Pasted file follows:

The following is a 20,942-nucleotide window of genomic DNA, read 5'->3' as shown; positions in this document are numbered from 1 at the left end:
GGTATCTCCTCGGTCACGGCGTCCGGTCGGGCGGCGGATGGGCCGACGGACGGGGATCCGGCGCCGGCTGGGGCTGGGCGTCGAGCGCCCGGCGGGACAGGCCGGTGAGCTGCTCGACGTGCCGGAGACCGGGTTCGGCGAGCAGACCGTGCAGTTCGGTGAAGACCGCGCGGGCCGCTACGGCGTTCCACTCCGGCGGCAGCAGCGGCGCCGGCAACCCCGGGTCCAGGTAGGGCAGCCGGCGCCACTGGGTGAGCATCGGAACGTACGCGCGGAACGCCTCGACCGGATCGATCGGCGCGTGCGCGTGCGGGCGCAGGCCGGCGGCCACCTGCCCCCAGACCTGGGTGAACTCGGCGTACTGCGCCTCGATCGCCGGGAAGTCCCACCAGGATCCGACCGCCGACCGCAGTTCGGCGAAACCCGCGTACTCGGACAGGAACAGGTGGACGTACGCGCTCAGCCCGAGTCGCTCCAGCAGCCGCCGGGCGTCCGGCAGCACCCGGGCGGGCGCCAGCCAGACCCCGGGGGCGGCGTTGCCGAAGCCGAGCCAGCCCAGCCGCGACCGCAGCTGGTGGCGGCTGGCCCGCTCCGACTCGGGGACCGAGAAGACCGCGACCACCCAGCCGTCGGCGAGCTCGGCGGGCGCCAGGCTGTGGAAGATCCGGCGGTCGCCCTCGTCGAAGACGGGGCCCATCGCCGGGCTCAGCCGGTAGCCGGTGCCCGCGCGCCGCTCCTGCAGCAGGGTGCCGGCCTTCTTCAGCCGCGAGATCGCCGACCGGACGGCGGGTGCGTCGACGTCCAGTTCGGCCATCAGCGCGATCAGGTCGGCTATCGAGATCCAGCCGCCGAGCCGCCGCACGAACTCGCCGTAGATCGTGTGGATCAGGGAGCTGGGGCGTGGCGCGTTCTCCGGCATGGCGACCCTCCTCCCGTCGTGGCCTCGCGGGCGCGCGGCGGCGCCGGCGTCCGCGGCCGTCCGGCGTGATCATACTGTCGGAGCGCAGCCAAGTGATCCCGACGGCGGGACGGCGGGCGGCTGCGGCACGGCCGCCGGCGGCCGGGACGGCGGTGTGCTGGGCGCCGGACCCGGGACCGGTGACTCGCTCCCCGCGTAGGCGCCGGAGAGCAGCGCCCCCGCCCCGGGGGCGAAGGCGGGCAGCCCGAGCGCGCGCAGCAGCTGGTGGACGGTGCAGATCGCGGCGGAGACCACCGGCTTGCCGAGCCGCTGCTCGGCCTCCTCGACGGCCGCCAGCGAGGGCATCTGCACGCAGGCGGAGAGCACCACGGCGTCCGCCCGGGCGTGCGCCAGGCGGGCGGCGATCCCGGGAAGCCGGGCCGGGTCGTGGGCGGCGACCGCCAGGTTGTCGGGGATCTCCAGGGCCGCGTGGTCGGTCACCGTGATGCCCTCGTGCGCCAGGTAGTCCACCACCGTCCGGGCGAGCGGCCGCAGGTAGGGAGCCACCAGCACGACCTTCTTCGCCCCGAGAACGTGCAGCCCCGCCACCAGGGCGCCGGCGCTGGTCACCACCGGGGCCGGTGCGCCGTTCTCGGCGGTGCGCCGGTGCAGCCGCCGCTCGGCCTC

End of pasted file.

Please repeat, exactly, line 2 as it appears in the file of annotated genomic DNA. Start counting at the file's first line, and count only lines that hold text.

GGTATCTCCTCGGTCACGGCGTCCGGTCGGGCGGCGGATGGGCCGACGGACGGGGATCCGGCGCCGGCTGGGGCTGGGCGTCGAGCGCCCGGCGGGACAGGCCGGTGAGCTGCTCGACGTGCCGGAGACCGGGTTCGGCGAGCAGACCGTGCAGTTCGGTGAAGACCGCGCGGGCCGCTACGGCGTTCCACTCCGGCGGCAGCAGCGGCGCCGGCAACCCCGGGTCCAGGTAGGGCAGCCGGCGCCACTGGGTGAGCATCGGAACGTACGCGCGGAACGCCTCGACCGGATCGATCGGCGCGTGCGCGTGCGGGCGCAGGCCGGCGGCCACCTGCCCCCAGACCTGGGTGAACTCGGCGTACTGCGCCTCGATCGCCGGGAAGTCCCACCAGGATCCGACCGCCGACCGCAGTTCGGCGAAACCCGCGTACTCGGACAGGAACAGGTGGACGTACGCGCTCAGCCCGAGTCGCTCCAGCAGCCGCCGGGCGTCCGGCAGCACCCGGGCGGGCGCCAGCCAGACCCCGGGGGCGGCGTTGCCGAAGCCGAGCCAGCCCAGCCGCGACCGCAGCTGGTGGCGGCTGGCCCGCTCCGACTCGGGGACCGAGAAGACCGCGACCACCCAGCCGTCGGCGAGCTCGGCGGGCGCCAGGCTGTGGAAGATCCGGCGGTCGCCCTCGTCGAAGACGGGGCCCATCGCCGGGCTCAGCCGGTAGCCGGTGCCCGCGCGCCGCTCCTGCAGCAGGGTGCCGGCCTTCTTCAGCCGCGAGATCGCCGACCGGACGGCGGGTGCGTCGACGTCCAGTTCGGCCATCAGCGCGATCAGGTCGGCTATCGAGATCCAGCCGCCGAGCCGCCGCACGAACTCGCCGTAGATCGTGTGGATCAGGGAGCTGGGGCGTGGCGCGTTCTCCGGCATGGCGACCCTCCTCCCGTCGTGGCCTCGCGGGCGCGCGGCGGCGCCGGCGTCCGCGGCCGTCCGGCGTGATCATACTGTCGGAGCGCAGCCAAGTGATCCCGACGGCGGGACGGCGGGCGGCTGCGGCACGGCCGCCGGCGGCCGGGACGGCGGTGTGCTGGGCGCCGGACCCGGGACCGGTGACTCGCTCCCCGCGTAGGCGCCGGAGAGCAGCGCCCCCGCCCCGGGGGCGAAGGCGGGCAGCCCGAGCGCGCGCAGCAGCTGGTGGACGGTGCAGATCGCGGCGGAGACCACCGGCTTGCCGAGCCGCTGCTCGGCCTCCTCGACGGCCGCCAGCGAGGGCATCTGCACGCAGGCGGAGAGCACCACGGCGTCCGCCCGGGCGTGCGCCAGGCGGGCGGCGATCCCGGGAAGCCGGGCCGGGTCGTGGGCGGCGACCGCCAGGTTGTCGGGGATCTCCAGGGCCGCGTGGTCGGTCACCGTGATGCCCTCGTGCGCCAGGTAGTCCACCACCGTCCGGGCGAGCGGCCGCAGGTAGGGAGCCACCAGCACGACCTTCTTCGCCCCGAGAACGTGCAGCCCCGCCACCAGGGCGCCGGCGCTGGTCACCACCGGGGCCGGTGCGCCGTTCTCGGCGGTGCGCCGGTGCAGCCGCCGCTCGGCCTC